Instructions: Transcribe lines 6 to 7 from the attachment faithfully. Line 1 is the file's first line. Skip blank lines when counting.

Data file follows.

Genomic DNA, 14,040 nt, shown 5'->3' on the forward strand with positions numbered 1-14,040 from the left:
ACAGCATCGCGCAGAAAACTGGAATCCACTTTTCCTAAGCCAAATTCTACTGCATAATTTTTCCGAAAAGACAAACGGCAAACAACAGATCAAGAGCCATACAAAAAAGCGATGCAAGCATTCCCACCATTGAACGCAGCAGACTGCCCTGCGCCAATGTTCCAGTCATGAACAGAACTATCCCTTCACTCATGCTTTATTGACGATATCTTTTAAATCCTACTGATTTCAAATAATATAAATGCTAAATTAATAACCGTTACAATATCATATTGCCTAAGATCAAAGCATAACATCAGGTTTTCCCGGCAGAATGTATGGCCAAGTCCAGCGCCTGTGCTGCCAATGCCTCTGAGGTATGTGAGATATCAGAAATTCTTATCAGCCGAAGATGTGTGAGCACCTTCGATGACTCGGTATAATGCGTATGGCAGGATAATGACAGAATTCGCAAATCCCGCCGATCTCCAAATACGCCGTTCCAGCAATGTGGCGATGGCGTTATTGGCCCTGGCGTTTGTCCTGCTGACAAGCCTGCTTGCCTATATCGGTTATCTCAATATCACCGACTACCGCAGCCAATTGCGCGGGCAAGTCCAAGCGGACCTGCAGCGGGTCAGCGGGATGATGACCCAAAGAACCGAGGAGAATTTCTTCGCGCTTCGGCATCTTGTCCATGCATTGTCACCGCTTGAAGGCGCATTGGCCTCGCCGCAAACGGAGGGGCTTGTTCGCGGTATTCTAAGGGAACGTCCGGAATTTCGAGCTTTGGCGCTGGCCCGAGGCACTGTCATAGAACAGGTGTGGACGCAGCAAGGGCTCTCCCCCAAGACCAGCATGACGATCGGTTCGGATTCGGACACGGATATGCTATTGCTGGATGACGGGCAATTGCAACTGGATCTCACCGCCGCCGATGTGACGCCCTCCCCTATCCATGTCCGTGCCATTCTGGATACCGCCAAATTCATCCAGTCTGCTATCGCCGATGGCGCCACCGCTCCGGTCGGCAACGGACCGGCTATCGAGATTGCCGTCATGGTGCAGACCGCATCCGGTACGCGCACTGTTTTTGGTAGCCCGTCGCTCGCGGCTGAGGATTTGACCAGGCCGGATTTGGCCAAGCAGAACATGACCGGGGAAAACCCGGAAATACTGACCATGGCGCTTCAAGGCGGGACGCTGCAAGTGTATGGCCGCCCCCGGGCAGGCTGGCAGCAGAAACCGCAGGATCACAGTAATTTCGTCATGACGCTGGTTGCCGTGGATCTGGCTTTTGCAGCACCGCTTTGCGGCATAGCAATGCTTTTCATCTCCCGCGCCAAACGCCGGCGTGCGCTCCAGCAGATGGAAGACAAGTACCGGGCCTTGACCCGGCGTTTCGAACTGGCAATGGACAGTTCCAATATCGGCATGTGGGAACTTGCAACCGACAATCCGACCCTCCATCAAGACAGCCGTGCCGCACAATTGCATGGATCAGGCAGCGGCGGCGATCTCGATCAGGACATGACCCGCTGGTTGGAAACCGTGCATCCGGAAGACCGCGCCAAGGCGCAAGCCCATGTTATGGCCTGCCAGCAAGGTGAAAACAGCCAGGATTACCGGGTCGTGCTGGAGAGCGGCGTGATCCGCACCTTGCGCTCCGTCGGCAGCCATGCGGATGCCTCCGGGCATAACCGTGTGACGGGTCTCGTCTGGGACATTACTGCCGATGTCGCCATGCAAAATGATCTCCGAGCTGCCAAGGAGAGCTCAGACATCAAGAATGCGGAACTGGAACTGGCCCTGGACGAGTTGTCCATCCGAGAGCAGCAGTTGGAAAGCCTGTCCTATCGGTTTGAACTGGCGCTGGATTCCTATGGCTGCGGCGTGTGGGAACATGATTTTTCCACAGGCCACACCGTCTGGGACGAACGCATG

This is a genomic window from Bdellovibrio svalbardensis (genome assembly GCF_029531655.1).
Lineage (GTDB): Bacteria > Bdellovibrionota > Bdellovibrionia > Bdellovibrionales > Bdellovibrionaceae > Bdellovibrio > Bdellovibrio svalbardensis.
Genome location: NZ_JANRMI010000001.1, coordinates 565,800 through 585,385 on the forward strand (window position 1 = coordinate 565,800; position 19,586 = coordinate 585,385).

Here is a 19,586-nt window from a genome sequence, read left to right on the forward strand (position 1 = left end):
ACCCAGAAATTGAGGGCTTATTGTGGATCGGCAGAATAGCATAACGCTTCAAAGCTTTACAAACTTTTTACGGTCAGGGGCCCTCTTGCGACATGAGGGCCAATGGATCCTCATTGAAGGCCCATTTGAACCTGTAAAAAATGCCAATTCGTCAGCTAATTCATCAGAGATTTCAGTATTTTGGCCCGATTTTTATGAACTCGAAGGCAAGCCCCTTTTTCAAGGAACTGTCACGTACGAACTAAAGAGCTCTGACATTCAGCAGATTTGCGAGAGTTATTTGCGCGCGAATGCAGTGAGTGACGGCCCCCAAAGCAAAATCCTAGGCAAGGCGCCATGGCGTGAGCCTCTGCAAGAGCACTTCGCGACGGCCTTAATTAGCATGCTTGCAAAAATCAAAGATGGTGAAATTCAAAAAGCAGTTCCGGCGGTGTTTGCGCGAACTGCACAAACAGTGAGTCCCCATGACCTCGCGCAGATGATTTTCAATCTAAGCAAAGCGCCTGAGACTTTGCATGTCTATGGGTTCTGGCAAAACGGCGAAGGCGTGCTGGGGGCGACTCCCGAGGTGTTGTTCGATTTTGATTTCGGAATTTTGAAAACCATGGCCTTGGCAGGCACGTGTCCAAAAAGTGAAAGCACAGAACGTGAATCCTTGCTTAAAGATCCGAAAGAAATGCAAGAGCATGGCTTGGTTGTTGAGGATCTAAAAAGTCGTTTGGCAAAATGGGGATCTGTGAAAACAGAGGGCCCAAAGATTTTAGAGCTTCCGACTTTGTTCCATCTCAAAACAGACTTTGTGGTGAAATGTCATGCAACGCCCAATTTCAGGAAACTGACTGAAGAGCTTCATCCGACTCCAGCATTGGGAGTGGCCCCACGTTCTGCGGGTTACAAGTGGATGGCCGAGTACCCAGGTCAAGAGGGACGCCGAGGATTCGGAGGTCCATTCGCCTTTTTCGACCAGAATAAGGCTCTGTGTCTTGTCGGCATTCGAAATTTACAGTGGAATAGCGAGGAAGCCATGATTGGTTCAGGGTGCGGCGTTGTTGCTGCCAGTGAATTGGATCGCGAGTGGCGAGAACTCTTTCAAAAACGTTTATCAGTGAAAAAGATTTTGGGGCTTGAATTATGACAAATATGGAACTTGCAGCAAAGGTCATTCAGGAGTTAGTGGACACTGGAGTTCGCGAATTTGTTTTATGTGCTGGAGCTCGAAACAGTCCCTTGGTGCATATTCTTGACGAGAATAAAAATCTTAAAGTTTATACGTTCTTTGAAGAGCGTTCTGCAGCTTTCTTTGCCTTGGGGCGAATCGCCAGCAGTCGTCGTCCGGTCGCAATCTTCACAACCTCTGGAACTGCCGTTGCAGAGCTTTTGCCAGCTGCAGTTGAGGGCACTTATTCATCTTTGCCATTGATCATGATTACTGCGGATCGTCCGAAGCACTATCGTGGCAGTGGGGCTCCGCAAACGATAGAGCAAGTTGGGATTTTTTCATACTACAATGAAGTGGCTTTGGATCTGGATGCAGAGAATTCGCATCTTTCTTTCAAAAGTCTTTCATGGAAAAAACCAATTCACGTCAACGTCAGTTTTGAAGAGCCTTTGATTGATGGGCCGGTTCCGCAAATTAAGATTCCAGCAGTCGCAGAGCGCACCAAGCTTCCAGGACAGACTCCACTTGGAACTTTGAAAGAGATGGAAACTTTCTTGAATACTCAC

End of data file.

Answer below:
Here is a 19,586-nt window from a genome sequence, read left to right on the forward strand (position 1 = left end):
ACCCAGAAATTGAGGGCTTATTGTGGATCGGCAGAATAGCATAACGCTTCAAAGCTTTACAAACTTTTTACGGTCAGGGGCCCTCTTGCGACATGAGGGCCAATGGATCCTCATTGAAGGCCCATTTGAACCTGTAAAAAATGCCAATTCGTCAGCTAATTCATCAGAGATTTCAGTATTTTGGCCCGATTTTTATGAACTCGAAGGCAAGCCCCTTTTTCAAGGAACTGTCACGTACGAACTAAAGAGCTCTGACATTCAGCAGATTTGCGAGAGTTATTTGCGCGCGAATGCAGTGAGTGACGGCCCCCAAAGCAAAATCCTAGGCAAGGCGCCATGGCGTGAGCCTCTGCAAGAGCACTTCGCGACGGCCTTAATTAGCATGCTTGCAAAAATCAAAGATGGTGAAATTCAAAAAGCAGTTCCGGCGGTGTTTGCGCGAACTGCACAAACAGTGAGTCCCCATGACCTCGCGCAGATGATTTTCAATCTAAGCAAAGCGCCTGAGACTTTGCATGTCTATGGGTTCTGGCAAAACGGCGAAGGCGTGCTGGGGGCGACTCCCGAGGTGTTGTTCGATTTTGATTTCGGAATTTTGAAAACCATGGCCTTGGCAGGCACGTGTCCAAAAAGTGAAAGCACAGAACGTGAATCCTTGCTTAAAGATCCGAAAGAAATGCAAGAGCATGGCTTGGTTGTTGAGGATCTAAAAAGTCGTTTGGCAAAATGGGGATCTGTGAAAACAGAGGGCCCAAAGATTTTAGAGCTTCCGACTTTGTTCCATCTCAAAACAGACTTTGTGGTGAAATGTCATGCAACGCCCAATTTCAGGAAACTGACTGAAGAGCTTCATCCGACTCCAGCATTGGGAGTGGCCCCACGTTCTGCGGGTTACAAGTGGATGGCCGAGTACCCAGGTCAAGAGGGACGCCGAGGATTCGGAGGTCCATTCGCCTTTTTCGACCAGAATAAGGCTCTGTGTCTTGTCGGCATTCGAAATTTACAGTGGAATAGCGAGGAAGCCATGATTGGTTCAGGGTGCGGCGTTGTTGCTGCCAGTGAATTGGATCGCGAGTGGCGAGAACTCTTTCAAAAACGTTTATCAGTGAAAAAGATTTTGGGGCTTGAATTATGACAAATATGGAACTTGCAGCAAAGGTCATTCAGGAGTTAGTGGACACTGGAGTTCGCGAATTTGTTTTATGTGCTGGAGCTCGAAACAGTCCCTTGGTGCATATTCTTGACGAGAATAAAAATCTTAAAGTTTATACGTTCTTTGAAGAGCGTTCTGCAGCTTTCTTTGCCTTGGGGCGAATCGCCAGCAGTCGTCGTCCGGTCGCAATCTTCACAACCTCTGGAACTGCCGTTGCAGAGCTTTTGCCAGCTGCAGTTGAGGGCACTTATTCATCTTTGCCATTGATCATGATTACTGCGGATCGTCCGAAGCACTATCGTGGCAGTGGGGCTCCGCAAACGATAGAGCAAGTTGGGATTTTTTCATACTACAATGAAGTGGCTTTGGATCTGGATGCAGAGAATTCGCATCTTTCTTTCAAAAGTCTTTCATGGAAAAAACCAATTCACGTCAACGTCAGTTTTGAAGAGCCTTTGATTGATGGGCCGGTTCCGCAAATTAAGATTCCAGCAGTCGCAGAGCGCACCAAGCTTCCAGGACAGACTCCACTTGGAACTTTGAAAGAGATGGAAACTTTCTTGAATACTCAC